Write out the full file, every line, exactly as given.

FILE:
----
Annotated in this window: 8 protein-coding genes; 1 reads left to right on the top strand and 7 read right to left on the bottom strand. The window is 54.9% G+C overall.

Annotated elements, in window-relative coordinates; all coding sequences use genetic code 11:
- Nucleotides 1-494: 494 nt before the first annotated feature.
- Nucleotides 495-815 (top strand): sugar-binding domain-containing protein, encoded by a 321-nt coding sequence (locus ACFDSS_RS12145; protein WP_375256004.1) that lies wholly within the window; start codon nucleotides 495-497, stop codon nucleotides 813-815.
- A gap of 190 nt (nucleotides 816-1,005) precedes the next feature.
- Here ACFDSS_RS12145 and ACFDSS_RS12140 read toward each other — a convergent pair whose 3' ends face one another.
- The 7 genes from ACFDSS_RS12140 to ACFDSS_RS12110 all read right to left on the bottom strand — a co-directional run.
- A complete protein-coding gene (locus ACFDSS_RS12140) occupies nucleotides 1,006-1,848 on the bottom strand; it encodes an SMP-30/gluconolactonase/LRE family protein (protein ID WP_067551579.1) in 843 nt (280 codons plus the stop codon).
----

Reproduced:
Annotated in this window: 8 protein-coding genes; 1 reads left to right on the top strand and 7 read right to left on the bottom strand. The window is 54.9% G+C overall.

Annotated elements, in window-relative coordinates; all coding sequences use genetic code 11:
- Nucleotides 1-494: 494 nt before the first annotated feature.
- Nucleotides 495-815 (top strand): sugar-binding domain-containing protein, encoded by a 321-nt coding sequence (locus ACFDSS_RS12145; protein WP_375256004.1) that lies wholly within the window; start codon nucleotides 495-497, stop codon nucleotides 813-815.
- A gap of 190 nt (nucleotides 816-1,005) precedes the next feature.
- Here ACFDSS_RS12145 and ACFDSS_RS12140 read toward each other — a convergent pair whose 3' ends face one another.
- The 7 genes from ACFDSS_RS12140 to ACFDSS_RS12110 all read right to left on the bottom strand — a co-directional run.
- A complete protein-coding gene (locus ACFDSS_RS12140) occupies nucleotides 1,006-1,848 on the bottom strand; it encodes an SMP-30/gluconolactonase/LRE family protein (protein ID WP_067551579.1) in 843 nt (280 codons plus the stop codon).